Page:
Having discussed the motivation of why something like a “quadratic formula” is a useful thing to discover and understand, I’d like to work through some of the ideas that might lead one to discover a quadratic formula.

Reducing the Number of Unknowns

Remember that the equation we care about is $ax^2 + bx + c = 0$, with $a \not = 0$ (so that this equation actually has $x^2$ as part of it). Imagine for a moment that we already know the correct value of $x$, so $x$ is a number rather than a variable. Dividing both sides of an equation by a number different from zero is always allowed, so we are allowed to divide by $a.$ This leads to the new equation

$x^2 + \dfrac{b}{a} x + \dfrac{c}{a} = 0.$

What does this tell us? Well, morally this means that we can ‘bake $a$‘ into $b$ and $c$. The logic is similar to the idea that if we know that $6 + 10 = 16$, then $3 + 5 = 8$ since dividing 6, 10, and 16 by two results in 3, 5, and 8. To make things a little more simple, we can define new variables $B = \dfrac{b}{a}$ and $C = \dfrac{c}{a}$, so that we really only have to solve

$x^2 + Bx + C = 0.$

If we want a value of $a$ other than 1, we can fix this by multiplying everything by the value of $a$ that we want.

Working Backwards and What it Teaches Us

We have already discussed a way to simplify our problem into the problem of factoring $x^2 + bx + c$ for some numbers $b$ and $c$. As is often helpful in all areas of problem solving, we might wonder whether the solutions might tell us anything about where we started. In fact, in this case they do. As an example, suppose that we already know in advance that the equation we care about has the solutions $x = 2$ and $x = 3$. This means that $2^2 + 2b + c = 0$ and $3^2 + 3b + c = 0$. Solving this is a bit tedious. However, we might remember from algebra class that quadratic equations have factorizations and that these factorizations look like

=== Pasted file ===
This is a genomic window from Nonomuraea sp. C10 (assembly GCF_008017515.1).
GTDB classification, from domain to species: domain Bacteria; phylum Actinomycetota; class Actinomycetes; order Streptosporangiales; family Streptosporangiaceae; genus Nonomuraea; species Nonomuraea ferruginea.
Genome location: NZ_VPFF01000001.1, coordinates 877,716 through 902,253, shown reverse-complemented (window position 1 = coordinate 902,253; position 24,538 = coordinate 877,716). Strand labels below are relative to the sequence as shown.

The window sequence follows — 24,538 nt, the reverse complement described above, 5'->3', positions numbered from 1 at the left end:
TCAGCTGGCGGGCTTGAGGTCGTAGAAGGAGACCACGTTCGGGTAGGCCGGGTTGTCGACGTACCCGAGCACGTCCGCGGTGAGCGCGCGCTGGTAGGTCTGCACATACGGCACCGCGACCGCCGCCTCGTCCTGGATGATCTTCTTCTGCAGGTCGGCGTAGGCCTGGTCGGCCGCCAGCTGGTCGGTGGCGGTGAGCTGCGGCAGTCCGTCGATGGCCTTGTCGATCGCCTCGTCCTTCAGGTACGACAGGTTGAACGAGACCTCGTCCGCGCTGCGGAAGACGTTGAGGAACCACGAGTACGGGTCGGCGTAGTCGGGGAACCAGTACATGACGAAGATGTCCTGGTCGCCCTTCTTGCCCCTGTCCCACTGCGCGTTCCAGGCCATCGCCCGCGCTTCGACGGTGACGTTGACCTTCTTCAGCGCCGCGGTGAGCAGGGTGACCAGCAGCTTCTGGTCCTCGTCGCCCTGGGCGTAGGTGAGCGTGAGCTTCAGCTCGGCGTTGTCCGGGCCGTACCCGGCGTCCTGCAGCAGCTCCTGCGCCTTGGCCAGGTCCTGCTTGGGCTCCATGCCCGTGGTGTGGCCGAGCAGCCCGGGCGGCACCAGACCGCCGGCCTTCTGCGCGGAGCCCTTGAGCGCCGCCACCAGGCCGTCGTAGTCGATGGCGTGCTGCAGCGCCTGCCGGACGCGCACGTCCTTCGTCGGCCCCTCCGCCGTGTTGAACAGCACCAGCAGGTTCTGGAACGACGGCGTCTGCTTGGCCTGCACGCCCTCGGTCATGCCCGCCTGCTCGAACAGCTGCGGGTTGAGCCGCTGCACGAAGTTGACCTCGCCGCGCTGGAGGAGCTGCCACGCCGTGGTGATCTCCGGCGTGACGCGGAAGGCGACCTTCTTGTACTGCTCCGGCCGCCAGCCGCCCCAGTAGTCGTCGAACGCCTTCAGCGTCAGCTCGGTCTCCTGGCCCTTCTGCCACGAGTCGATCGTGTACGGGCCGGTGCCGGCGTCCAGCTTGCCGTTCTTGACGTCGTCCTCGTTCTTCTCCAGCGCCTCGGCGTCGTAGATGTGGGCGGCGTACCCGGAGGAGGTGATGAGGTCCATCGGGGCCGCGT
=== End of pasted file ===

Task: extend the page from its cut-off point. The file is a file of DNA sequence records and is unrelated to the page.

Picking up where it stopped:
$x^2 + bx + c = (x - s)(x - t)$

where $x = s$ and $x = t$ are the solutions. We might also remember the distributive law of multiplication, that which tells us that $A(B - C) = AB - AC$ no matter what $A, B, C$ might be. Using this law with $A = x - s$, $B = x$, and $C = t$, we can conclude that

$(x - s)(x - t) = (x-s)x - (x-s)t,$

and using a very similar process we can conclude that

$(x - s)(x - t) = (x - s)x - (x - s)t = x^2 - sx - tx + st = x^2 - (s + t)x + st.$

We now go back for a moment to polynomials. We have assumed that $x^2 + bx + c$ is our initial polynomial, and that we can factor this polynomial as $(x - s)(x - t)$. We then used the distributive law to simplify this expression. If we assume that $x^2 + bx + c = (x - s)(x - t)$, then we have to conclude that

$x^2 + bx + c = x^2 - (s + t)x + st,$

from which we can conclude that $b = -(s+t)$ and $st = c$. We can now see that the solutions to $x^2 + bx + c = 0$ have a lot to do with $b$ and $c$. Since these things are related by mathematics, the first thing you might hope to do is to find an equation for $s$ and $t$. In our situation, we can in fact use a solution in this way. However, before the broadest solution is possible, it makes more sense to think about what turns out to be the easiest solution first. In mathematics, we call this situation a ‘perfect square.’ After solving the perfect square, the full solution is actually much easier.

Solving the Perfect Square